"For today, it [Bakhmut] is only in our hearts," he said, noting that there was "nothing left" of the city.

However, Sergii Nykyforov, a spokesman for Zelenskyy later clarified on Facebook that the president
was responding to a different part of the question.

"In this way, the president denied the capture of Bakhmut," Nykyforov, said.

Russia's Defense Ministry said Saturday that forces of the Wagner private army, backed by Russian troops, had seized the eastern city.

On Sunday, Russian President Vladimir Putin congratulated his forces and the Wagner mercenaries on the "liberation of the city of Artyomovsk (Bakhmut) and said all participants would be given a state medal, according to a Kremlin statement.

The eight-month battle for Bakhmut is the longest and likely the bloodiest of the war. The city, best known for salt mining, used to have a population of 70,000.

The White House has estimated that Russia has suffered 100,000 casualties in the fight for the city, including the deaths of more than 20,000 soldiers.

Ukraine is estimated to have suffered some 20,000 casualties in the grinding war of attrition for Bakhmut.

Russia's Prigozhin claims capture of Bakhmut: DW reports

UK: Russian surveillance drones help prepare for airstrikes

Russia is increasingly deploying surveillance drones to prepare its airstrikes on Ukraine, the latest UK intelligence update on the war said.

"Innovating on earlier waves of deep strikes, Russia has started more frequently integrating unarmed, surveillance uncrewed aerial vehicles (UAVs) into operations," the British Ministry of Defence said in its daily update on Twitter.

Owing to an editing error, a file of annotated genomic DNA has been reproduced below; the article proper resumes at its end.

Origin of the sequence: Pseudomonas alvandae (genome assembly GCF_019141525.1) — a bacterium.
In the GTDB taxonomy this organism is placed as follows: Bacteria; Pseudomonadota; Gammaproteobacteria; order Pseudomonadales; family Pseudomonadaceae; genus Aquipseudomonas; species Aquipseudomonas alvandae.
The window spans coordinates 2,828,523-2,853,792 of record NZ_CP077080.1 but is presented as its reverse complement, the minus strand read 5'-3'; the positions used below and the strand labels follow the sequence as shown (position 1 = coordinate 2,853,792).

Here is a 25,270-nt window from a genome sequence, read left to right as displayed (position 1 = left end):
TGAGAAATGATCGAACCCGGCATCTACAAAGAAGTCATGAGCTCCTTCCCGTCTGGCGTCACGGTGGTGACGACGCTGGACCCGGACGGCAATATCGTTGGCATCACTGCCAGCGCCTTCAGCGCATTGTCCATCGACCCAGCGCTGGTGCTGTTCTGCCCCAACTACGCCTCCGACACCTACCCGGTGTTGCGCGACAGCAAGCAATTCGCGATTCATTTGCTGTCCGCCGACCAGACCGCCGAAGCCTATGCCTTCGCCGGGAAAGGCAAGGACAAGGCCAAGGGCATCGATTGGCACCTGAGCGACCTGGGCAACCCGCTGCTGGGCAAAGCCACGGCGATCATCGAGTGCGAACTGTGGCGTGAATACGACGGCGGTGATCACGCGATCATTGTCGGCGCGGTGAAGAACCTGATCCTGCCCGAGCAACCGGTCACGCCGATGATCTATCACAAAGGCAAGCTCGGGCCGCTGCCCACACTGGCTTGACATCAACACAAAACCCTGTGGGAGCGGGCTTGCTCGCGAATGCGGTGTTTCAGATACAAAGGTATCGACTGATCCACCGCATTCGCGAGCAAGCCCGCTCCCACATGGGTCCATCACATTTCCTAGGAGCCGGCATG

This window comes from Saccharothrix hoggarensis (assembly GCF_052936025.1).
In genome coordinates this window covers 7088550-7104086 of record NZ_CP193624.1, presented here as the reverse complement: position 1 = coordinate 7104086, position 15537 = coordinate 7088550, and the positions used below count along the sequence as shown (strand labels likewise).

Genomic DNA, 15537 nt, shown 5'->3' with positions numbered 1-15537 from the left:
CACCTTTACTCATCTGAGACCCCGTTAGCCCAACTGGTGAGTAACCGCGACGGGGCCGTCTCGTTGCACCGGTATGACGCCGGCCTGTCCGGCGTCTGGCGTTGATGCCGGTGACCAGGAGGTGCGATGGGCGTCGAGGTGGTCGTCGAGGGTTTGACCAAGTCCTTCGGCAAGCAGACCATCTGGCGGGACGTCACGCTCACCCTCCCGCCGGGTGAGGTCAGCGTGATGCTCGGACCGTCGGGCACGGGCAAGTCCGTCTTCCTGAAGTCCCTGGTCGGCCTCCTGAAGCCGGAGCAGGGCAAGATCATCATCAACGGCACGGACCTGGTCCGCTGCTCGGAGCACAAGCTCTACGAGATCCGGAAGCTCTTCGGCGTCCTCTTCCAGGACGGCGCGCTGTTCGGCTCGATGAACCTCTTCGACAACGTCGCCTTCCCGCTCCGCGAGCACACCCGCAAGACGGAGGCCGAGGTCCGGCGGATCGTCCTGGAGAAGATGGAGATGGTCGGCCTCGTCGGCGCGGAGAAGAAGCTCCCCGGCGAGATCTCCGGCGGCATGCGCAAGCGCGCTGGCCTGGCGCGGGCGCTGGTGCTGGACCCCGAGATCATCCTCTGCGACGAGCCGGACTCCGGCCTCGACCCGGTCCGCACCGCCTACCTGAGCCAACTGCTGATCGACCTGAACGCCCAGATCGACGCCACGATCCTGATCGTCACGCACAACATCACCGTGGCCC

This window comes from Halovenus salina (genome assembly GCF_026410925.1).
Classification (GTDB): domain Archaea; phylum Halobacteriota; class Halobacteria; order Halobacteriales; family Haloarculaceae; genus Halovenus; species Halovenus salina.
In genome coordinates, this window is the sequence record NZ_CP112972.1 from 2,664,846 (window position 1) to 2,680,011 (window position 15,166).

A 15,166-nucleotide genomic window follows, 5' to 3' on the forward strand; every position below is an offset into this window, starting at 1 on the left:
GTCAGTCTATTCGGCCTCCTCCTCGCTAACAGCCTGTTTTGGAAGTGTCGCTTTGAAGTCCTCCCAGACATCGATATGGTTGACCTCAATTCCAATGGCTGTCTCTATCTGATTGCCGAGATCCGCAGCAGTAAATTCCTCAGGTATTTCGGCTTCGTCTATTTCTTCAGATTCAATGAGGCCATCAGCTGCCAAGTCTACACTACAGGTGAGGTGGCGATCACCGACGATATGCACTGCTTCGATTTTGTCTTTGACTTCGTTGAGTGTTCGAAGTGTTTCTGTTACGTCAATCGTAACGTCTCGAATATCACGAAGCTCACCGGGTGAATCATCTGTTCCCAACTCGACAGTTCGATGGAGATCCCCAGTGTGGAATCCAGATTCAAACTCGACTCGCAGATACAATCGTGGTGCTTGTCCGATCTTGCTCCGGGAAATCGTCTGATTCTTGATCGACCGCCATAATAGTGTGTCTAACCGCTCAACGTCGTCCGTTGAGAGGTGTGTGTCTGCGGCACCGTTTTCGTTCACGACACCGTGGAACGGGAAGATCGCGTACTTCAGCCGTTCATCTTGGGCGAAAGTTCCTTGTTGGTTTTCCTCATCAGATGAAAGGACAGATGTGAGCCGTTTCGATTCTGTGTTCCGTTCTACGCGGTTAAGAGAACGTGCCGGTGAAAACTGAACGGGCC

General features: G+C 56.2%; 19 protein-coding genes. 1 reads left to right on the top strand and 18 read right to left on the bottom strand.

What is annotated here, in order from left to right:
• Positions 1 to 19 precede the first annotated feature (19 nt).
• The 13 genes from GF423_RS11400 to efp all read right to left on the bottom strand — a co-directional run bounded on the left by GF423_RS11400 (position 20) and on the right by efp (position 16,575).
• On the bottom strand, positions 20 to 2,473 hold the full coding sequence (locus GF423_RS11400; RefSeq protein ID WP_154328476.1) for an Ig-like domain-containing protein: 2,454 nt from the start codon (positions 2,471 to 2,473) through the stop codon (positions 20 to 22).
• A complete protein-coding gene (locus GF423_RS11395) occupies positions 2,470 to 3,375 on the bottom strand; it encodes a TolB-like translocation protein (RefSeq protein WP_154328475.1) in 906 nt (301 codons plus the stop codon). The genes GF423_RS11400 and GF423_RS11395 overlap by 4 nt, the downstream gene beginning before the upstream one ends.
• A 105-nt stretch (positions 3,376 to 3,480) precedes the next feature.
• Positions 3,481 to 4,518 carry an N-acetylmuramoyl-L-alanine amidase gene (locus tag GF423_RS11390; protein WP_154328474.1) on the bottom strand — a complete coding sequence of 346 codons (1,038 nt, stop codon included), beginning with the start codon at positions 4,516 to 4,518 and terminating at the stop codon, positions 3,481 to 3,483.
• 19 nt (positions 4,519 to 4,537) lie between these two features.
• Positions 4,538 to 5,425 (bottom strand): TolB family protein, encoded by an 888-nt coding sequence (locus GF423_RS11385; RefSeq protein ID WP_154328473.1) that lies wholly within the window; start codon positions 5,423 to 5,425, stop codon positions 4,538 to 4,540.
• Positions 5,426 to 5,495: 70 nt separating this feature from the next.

The aircraft include so-called Russian-made "Super Cam UAVs," are were cheap to produce and had sufficient range to fly over potential missile targets.

Experts assume that these kinds of drones are able to fly for between four and five hours at an altitude of up to 5 kilometers (3 miles).

"The Russian military's slow and inefficient targeting process has been a major weakness in its performance in Ukraine. However, slow surveillance UAVs are highly vulnerable to Ukrainian air defenses," the UK intelligence update said.

According to London, Russian missile strikes now primarily focus on "degrading Ukraine air defenses."

Scholz: No timetable for F-16 jets to Ukraine

German Chancellor Olaf Scholz said he does not expect modern F-16 fighter jets to be delivered to Ukraine any time soon, but the pilot training plan shows the West's commitment to Ukraine.

Speaking on the sidelines of the G7 summit in Hiroshima, Japan, Scholz said the jet deliveries would be "a longer-term project," adding that Washington has not yet decided what will be at the end of the training.

"The project has a message for Russia: Russia cannot count on winning if it bets on a long war,” the chancellor added.

The US gave the green light to train fighter jet pilots during the summit, in a project backed by Britain, France, Belgium, Denmark and Portugal. 

When and how many aircraft will be delivered and which country will provide them will be decided at a later date.

So far, Germany has not indicated any willingness to participate in the training. 

Germany is the second largest supporter, behind the US, of Ukraine in terms of financial, humanitarian and military aid, including tanks and artillery.

Sending F-16s to Ukraine 'not a game-changer': Charles Kupchan, Council on Foreign Relations

Russian Deputy Foreign Minister Alexander Grushko warned Saturday that Western countries will face "colossal risks" if they supply Ukraine with F-16 fighter jets.

TASS news agency cited Grushko as saying that the West was "still adhering to the escalation scenario."

mm/wd (AFP, Reuters)